Average Order Value (AOV)

AOV defined

Average order value is intended to represent the dollar amount of your average customer’s payment. At its simplest, AOV is represented as [Total Sales] / [Total Orders]. So if you made $1000 in total sales in a month on 100 orders, your AOV would be $10 for that month.

Why is it useful?

AOV can be useful for a variety of reasons, a few of which are:

  • Understanding what your typical customer expects to spend with your business, which informs:
    • Insight into whether your pricing is appropriates
    • Understand how customers from different channels differ in their spending habits
  • Calculate the profit you make per order, which in turn informs:
    • How much you should be willing to pay to acquire an order through marketing
    • How much you can offer in discounts without being unprofitable

Diving deeper

After getting comfortable with the basics, there is a ton of additional analysis that you can perform on AOV in order to better understand your customers and your business.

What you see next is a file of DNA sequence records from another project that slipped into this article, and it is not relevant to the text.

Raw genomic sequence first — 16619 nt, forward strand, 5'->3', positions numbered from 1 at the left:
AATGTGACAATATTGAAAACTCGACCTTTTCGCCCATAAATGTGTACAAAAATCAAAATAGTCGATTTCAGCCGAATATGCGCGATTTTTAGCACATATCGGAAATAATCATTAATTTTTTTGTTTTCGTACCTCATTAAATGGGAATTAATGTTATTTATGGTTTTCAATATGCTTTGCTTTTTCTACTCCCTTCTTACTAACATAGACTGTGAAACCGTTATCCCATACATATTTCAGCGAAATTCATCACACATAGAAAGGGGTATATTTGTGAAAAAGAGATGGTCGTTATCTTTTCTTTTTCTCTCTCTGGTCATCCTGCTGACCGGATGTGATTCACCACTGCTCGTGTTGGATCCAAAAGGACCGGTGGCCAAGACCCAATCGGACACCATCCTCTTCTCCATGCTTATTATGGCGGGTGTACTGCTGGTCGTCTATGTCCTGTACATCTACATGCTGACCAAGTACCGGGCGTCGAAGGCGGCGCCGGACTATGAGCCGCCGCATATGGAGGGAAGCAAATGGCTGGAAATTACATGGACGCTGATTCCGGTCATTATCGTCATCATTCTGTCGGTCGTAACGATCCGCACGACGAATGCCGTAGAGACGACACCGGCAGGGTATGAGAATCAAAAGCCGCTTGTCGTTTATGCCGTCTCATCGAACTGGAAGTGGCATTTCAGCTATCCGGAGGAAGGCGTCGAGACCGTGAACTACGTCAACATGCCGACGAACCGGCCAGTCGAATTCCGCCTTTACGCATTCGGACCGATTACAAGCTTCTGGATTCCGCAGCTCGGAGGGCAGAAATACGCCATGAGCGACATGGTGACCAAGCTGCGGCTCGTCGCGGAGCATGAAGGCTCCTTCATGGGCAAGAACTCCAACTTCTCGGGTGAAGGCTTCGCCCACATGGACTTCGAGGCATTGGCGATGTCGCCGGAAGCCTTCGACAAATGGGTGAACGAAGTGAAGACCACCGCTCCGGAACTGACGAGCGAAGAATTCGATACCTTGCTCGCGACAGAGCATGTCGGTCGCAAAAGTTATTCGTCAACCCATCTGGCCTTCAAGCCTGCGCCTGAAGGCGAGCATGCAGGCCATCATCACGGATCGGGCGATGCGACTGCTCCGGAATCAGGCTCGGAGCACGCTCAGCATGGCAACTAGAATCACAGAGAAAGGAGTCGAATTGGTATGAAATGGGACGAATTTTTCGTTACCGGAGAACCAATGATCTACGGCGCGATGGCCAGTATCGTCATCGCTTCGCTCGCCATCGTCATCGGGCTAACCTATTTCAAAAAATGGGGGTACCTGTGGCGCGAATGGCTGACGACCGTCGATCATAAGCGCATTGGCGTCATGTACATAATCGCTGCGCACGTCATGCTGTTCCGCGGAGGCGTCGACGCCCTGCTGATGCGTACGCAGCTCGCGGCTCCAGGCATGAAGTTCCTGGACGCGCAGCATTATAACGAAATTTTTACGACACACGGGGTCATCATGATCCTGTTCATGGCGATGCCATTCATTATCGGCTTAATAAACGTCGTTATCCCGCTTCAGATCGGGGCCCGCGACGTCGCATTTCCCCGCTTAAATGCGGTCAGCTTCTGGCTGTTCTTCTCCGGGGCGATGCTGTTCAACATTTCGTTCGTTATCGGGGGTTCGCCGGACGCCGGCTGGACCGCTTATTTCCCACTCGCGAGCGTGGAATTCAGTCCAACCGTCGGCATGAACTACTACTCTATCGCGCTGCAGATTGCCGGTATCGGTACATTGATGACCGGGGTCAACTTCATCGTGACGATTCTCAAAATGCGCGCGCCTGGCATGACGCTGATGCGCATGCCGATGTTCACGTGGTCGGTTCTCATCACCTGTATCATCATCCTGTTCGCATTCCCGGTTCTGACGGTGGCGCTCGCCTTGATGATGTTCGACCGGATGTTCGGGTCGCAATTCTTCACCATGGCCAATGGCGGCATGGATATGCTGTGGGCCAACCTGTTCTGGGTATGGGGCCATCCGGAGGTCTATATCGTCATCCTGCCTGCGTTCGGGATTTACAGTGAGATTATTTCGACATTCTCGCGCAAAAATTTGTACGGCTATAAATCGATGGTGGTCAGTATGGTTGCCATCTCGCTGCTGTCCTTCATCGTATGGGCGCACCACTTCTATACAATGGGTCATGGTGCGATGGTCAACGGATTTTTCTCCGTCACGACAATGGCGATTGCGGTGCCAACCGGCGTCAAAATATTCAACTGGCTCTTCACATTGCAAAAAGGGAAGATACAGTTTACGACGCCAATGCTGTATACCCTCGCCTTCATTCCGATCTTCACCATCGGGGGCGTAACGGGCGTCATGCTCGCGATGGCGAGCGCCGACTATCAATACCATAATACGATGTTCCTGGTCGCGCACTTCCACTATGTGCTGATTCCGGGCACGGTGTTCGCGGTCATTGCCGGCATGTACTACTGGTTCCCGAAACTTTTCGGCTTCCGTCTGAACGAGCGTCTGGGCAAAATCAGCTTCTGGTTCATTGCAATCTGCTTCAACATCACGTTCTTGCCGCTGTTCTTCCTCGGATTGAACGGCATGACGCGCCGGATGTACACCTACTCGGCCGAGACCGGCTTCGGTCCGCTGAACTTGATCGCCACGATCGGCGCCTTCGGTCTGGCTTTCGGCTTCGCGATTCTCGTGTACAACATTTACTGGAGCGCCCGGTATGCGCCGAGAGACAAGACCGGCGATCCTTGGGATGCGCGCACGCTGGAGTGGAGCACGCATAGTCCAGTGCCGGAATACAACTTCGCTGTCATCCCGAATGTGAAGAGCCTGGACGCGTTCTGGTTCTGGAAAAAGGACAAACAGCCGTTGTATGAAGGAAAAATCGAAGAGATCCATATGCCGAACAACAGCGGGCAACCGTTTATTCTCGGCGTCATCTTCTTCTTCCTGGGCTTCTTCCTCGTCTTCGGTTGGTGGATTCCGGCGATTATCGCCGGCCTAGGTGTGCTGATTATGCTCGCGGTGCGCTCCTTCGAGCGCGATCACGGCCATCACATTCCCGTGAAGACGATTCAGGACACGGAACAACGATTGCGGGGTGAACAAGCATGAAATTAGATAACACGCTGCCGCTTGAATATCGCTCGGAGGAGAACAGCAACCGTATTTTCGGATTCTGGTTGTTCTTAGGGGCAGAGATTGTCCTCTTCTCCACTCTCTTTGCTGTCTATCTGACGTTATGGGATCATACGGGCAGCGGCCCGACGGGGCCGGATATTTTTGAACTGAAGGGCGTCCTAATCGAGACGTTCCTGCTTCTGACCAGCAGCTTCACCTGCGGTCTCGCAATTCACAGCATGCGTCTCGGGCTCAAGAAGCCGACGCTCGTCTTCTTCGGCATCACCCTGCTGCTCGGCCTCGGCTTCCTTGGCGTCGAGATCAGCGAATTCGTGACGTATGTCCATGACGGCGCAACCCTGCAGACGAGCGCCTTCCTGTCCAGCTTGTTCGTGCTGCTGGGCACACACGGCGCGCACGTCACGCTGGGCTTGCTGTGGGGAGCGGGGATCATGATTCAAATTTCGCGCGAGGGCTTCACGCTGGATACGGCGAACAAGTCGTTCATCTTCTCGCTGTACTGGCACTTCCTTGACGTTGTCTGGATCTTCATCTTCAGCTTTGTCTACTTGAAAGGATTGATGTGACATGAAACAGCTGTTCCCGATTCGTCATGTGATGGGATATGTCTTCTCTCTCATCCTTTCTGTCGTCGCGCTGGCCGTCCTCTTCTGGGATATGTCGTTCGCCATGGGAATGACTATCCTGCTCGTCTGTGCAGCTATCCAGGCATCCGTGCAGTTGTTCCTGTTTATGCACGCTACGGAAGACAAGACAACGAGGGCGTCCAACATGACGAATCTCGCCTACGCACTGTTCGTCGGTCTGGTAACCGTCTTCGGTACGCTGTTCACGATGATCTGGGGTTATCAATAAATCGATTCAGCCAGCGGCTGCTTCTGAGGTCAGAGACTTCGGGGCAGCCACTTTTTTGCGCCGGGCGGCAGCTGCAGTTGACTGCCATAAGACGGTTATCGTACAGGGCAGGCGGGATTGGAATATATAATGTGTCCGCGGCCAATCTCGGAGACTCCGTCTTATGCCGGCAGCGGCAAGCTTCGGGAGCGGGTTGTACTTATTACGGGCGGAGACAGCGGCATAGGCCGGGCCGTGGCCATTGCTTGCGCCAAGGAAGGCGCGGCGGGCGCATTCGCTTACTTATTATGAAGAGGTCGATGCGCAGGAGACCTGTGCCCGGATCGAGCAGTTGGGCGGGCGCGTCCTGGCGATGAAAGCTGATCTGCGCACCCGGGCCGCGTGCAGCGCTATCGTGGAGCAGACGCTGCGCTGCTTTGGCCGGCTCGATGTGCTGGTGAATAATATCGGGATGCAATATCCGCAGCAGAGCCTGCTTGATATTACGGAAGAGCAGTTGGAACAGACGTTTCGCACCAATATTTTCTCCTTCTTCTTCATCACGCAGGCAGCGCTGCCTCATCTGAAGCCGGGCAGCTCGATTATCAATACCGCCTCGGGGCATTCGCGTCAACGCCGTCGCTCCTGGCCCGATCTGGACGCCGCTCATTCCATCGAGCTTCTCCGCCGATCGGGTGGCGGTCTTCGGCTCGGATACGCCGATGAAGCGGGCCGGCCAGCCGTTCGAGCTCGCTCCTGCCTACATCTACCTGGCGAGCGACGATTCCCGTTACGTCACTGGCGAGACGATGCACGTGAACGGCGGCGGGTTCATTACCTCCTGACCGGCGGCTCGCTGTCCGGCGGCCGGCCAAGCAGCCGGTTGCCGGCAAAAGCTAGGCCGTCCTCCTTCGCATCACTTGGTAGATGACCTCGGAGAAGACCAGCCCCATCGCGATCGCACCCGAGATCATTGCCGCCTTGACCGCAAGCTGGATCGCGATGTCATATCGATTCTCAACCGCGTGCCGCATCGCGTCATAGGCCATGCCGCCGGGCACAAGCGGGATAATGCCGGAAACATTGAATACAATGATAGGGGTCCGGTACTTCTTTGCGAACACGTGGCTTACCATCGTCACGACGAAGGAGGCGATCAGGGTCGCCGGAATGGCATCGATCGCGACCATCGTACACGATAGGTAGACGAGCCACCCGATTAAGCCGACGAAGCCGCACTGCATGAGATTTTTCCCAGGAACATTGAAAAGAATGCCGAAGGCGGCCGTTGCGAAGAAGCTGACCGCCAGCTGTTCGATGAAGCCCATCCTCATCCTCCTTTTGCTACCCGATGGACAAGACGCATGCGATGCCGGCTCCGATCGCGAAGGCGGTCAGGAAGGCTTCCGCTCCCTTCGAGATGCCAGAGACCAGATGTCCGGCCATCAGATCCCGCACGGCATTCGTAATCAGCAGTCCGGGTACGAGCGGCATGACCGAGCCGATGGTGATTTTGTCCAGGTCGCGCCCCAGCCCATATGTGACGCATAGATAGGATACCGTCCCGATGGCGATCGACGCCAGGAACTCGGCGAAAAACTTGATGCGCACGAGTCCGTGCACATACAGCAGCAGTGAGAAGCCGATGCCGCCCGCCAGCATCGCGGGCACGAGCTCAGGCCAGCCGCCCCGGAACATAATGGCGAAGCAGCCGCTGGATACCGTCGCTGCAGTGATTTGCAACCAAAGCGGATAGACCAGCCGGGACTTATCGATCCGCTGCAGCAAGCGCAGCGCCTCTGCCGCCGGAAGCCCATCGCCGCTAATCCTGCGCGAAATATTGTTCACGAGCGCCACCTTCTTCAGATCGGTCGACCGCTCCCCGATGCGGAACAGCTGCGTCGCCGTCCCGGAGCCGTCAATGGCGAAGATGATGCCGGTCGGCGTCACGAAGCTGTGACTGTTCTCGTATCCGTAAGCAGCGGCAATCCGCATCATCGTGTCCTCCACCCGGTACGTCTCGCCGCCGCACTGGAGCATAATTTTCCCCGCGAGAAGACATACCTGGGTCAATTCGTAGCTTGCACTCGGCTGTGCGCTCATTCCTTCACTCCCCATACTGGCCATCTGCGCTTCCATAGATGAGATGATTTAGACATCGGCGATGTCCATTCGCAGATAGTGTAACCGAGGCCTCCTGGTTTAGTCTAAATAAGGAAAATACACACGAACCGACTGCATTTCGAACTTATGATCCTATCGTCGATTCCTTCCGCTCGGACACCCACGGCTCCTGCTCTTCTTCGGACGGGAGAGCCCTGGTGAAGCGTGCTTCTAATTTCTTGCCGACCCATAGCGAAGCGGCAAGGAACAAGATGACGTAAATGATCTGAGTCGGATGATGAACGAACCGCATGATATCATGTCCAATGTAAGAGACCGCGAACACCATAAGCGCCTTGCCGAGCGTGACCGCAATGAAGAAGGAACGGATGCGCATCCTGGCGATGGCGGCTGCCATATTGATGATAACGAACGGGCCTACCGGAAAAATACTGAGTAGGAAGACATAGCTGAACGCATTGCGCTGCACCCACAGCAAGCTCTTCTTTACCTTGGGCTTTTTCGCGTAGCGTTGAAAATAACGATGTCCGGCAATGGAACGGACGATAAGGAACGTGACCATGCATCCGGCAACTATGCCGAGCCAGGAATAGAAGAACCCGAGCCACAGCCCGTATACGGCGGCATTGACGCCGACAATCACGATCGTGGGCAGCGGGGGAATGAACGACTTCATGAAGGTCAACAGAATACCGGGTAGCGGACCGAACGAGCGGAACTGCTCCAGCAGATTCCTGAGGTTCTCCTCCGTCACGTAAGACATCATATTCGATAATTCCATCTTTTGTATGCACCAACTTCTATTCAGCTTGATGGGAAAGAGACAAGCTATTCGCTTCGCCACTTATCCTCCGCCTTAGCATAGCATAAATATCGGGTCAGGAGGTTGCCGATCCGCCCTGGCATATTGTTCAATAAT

• Different components of AOV (product price and quantity, shipping costs, taxes)
  • Changes in AOV (effects of seasonality, product mix, pricing, loyalty programs)
  • Relationship between AOV and conversion rates (usually caused by pricing, but not exclusivelys)
  • Behavioral differences between high-AOV customers and low-AOV customers
  • Comparing AOV to Median Order Value, to understand how much AOV is skewed by high (or low) spending customers


AOV is a fairly important metric, especially in early-stage ecommerce businesses. Investors will almost always ask for it given both its applications and implications. When high-level sales or usage metrics change, it’s often a key element in helping teams find the root cause.

  1. 1. AOV defined
  2. 2. Why is it useful?
  3. 3. Diving deeper
  4. 4. Conclusion